Adsorption heat transformation (AHT) systems can play a major role in protecting our environment by decreasing the usage of fossil fuels and utilizing natural and alternative working fluids. The adsorption isotherm is the most important feature in characterizing an AHT system. There are eight types of International Union of Pure and Applied Chemistry (IUPAC) classified adsorption isotherms for different “adsorbent-adsorbate” pairs with numerous empirical or semi-empirical mathematical models to fit them. Researchers face difficulties in choosing the best isotherm model to describe their experimental findings as there are several models for a single type of adsorption isotherm. This study presents the optimal models for all eight types of isotherms employing several useful statistical approaches such as average error; confidence interval (CI), information criterion (ICs), and proportion tests using bootstrap sampling. Isotherm data of 13 working pairs (which include all eight types of IUPAC isotherms) for AHT applications are extracted from literature and fitted with appropriate models using two error functions. It was found that modified Brunauer–Emmet–Teller (BET) for Type-I(a) and Type-II; Tóth for Type-I(b); GAB for Type-III; Ng et al. model for Type-IV(a) and Type-IV(b); Sun and Chakraborty model for Type-V; and Yahia et al. model for Type-VI are the most appropriate as they ensure less information loss compared to other models. Moreover; the findings are affirmed using selection probability; overall; and pairwise proportion tests. The present findings are important in the rigorous analysis of isotherm data.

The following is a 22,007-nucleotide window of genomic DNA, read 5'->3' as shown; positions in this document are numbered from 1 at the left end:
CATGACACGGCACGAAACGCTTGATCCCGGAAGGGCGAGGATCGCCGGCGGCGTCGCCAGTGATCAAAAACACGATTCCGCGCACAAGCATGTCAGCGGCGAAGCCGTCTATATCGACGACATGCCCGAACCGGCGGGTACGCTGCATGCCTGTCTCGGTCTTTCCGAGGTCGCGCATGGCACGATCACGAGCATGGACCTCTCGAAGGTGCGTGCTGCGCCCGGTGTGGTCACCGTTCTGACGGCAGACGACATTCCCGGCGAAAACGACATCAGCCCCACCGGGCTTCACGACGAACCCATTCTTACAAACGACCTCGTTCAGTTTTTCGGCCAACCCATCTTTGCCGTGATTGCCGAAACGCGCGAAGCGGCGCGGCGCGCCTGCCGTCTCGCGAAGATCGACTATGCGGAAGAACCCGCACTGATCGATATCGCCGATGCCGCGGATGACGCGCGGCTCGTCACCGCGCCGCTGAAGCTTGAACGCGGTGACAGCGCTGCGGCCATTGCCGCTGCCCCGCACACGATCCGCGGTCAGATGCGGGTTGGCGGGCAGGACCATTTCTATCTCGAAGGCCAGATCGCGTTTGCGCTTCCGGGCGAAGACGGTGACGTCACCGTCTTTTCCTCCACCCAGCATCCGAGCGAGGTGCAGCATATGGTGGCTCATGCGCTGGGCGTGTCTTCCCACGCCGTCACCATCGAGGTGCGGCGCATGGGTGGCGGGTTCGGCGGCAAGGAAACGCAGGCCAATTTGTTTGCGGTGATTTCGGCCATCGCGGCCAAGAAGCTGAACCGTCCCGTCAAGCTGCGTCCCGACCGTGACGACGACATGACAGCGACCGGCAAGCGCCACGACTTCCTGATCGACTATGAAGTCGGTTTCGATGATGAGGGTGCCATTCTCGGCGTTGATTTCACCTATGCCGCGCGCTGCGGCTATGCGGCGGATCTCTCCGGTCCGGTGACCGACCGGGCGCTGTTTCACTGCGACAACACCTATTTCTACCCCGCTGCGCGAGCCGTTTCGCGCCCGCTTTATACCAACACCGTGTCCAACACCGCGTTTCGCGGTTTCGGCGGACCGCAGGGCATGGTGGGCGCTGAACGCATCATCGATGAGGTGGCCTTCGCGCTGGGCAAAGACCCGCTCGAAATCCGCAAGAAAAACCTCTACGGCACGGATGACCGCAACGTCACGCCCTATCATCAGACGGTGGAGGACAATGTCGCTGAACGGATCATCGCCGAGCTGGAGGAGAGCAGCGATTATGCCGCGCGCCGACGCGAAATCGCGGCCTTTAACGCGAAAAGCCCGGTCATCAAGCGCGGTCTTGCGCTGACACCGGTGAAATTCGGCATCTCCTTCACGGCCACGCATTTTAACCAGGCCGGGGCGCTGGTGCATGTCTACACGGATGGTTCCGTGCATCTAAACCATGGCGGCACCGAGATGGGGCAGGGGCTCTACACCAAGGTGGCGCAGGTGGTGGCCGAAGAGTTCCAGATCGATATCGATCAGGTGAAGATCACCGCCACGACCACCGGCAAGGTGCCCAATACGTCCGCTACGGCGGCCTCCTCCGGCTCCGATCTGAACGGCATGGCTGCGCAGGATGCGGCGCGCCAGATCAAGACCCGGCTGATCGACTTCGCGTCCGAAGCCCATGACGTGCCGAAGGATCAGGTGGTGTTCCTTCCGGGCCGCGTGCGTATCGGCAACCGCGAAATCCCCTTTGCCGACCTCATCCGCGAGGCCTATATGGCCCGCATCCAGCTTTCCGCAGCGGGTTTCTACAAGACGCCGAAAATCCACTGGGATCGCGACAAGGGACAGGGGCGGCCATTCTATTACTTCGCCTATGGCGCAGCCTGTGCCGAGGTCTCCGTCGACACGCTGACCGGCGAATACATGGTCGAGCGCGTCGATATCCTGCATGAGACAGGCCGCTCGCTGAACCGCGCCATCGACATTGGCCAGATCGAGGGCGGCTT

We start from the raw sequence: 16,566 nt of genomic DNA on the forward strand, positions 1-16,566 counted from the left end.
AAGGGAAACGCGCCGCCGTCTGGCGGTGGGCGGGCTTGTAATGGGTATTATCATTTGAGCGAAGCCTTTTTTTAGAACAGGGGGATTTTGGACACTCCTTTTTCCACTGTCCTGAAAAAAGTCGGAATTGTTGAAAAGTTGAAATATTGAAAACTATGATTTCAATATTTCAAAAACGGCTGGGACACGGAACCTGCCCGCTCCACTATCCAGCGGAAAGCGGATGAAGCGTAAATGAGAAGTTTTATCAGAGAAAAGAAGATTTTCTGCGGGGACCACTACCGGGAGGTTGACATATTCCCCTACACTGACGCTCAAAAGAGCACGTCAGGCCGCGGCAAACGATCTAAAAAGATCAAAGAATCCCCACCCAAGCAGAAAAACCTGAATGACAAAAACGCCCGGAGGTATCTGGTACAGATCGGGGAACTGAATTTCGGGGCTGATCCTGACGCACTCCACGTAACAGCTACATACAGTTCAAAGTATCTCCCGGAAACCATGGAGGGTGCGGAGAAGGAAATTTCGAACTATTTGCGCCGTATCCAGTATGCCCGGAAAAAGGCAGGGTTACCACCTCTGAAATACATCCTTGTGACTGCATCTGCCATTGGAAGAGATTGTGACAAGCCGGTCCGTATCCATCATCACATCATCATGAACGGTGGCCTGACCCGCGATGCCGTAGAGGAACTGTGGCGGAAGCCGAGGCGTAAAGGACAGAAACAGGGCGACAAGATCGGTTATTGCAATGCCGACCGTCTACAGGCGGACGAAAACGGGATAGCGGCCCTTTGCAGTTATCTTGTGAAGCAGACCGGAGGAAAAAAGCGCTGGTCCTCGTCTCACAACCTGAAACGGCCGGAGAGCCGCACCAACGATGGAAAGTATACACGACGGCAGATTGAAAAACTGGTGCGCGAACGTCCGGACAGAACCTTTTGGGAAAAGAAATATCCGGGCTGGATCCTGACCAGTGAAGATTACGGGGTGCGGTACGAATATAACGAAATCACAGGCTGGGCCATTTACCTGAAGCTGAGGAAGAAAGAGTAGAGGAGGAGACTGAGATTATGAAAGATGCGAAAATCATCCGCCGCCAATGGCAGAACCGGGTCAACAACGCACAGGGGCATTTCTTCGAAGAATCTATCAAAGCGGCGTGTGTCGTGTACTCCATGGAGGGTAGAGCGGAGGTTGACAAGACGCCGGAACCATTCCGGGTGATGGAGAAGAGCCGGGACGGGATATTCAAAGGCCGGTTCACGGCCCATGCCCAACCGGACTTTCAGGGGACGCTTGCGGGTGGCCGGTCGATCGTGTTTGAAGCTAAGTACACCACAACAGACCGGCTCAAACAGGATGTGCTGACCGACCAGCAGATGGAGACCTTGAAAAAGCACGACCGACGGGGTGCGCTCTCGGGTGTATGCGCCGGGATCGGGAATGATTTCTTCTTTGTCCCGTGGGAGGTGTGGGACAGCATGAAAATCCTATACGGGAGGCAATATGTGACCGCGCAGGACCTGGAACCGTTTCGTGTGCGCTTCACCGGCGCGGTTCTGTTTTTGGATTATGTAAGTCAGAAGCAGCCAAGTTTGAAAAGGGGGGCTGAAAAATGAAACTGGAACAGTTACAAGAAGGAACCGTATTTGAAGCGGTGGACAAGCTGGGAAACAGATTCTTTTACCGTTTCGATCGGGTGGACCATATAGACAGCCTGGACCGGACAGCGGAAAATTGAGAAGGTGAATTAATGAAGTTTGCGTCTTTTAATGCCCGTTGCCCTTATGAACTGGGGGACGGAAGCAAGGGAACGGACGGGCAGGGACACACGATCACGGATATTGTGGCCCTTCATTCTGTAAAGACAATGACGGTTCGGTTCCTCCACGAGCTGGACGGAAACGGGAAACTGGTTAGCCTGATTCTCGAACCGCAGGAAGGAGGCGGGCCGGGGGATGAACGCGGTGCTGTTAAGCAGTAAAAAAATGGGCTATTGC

All Science Journal Classification (ASJC) codes
- Renewable Energy, Sustainability and the Environment
- Energy Engineering and Power Technology
- Energy (miscellaneous)
- Control and Optimization
- Electrical and Electronic Engineering